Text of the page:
U.S. officials have told Congress that U.S. soldiers will be fully prepared for any chemical or biological threats they may face from the Iraqi military.
"Weapons of mass destruction - nuclear, chemical, biological - in the possession of hostile states and terrorists, represent one of the greatest security challenges facing the United States," said Republican Congressman Jim Saxton of New Jersey who chairs the subcommittee concerned with chemical and biological weapons threats to the United States and to U.S. troops.
Officials from the defense department tried to assure anxious lawmakers that U.S. troops will be fully prepared for any chemical or biological threat they may face.
Dale Klein, assistant secretary for Nuclear, Chemical and Biological Defense, says experts have been deployed with U.S. forces to minimize the consequences of any Iraqi use of weapons of mass destruction.
"I can assure you that our war fighters are much better prepared to fight and win in a weapons of mass destruction environment than they were in 1991. If the leadership in Iraq miscalculates, and uses weapons of mass destruction, our war fighters are prepared to continue on their mission, and enforce the U.N. resolutions, and assure us that weapons of mass destruction will not be in Iraq under a future regime," Mr. Klein said.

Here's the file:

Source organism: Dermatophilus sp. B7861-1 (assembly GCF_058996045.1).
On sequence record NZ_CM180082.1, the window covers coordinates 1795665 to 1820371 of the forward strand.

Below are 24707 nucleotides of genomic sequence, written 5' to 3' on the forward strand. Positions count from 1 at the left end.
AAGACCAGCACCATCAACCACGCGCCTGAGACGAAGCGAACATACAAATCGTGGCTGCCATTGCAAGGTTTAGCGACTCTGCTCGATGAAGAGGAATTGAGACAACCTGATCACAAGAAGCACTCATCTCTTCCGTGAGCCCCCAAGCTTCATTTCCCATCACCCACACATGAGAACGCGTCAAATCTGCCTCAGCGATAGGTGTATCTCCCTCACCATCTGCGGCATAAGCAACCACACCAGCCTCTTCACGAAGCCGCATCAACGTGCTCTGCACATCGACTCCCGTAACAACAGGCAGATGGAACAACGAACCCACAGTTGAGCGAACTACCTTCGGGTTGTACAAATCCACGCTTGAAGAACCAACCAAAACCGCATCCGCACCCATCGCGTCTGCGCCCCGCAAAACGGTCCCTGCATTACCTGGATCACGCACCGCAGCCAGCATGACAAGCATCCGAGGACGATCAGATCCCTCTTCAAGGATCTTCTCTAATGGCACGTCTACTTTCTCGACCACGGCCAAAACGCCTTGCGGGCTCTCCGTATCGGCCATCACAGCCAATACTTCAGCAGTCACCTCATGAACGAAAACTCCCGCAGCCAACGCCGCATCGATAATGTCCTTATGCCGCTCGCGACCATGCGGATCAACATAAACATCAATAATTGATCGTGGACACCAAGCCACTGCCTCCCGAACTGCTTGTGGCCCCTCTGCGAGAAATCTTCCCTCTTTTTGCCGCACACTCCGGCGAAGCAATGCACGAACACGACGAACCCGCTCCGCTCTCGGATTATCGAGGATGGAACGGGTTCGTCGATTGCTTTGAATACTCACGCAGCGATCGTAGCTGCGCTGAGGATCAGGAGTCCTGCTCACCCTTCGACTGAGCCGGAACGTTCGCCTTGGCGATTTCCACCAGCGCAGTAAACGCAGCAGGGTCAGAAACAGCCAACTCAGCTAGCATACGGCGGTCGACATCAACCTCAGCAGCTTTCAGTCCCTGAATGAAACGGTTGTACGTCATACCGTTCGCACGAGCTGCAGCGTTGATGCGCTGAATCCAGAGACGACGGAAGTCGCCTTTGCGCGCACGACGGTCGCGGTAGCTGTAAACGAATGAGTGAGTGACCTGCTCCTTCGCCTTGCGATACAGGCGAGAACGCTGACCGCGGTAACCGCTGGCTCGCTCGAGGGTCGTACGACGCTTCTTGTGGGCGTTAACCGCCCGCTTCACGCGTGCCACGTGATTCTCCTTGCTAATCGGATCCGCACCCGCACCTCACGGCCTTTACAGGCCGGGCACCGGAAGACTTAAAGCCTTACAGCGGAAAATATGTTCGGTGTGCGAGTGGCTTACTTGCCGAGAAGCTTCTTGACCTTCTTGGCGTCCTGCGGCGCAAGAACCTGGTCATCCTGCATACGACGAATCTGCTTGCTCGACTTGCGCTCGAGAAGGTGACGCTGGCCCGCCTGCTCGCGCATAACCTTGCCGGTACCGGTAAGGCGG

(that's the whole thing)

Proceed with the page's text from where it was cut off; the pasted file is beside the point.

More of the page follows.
"During the  Gulf War, we had virtually no biological detection capability whatsoever, and we have made huge progress in biological detection areas. We have also learned our lessons from that Gulf War, we have also improved our chemical detection," said Brigadier General Stephen Reeves, the Joint Program executive officer of the U.S. Chemical and Biological Defense Program.
One of the tools General Reeves says is being used in the field right now is a new automatic chemical agent alarm. He says 20,000 are deployed with U.S. troops.
The defense officials also commented about news reports over the past year concerning defective chemical-biological garments for U.S. troops. General Reeves said these problems have been resolved, and in his words there are now "zero" defective suits in the U.S. military's inventory.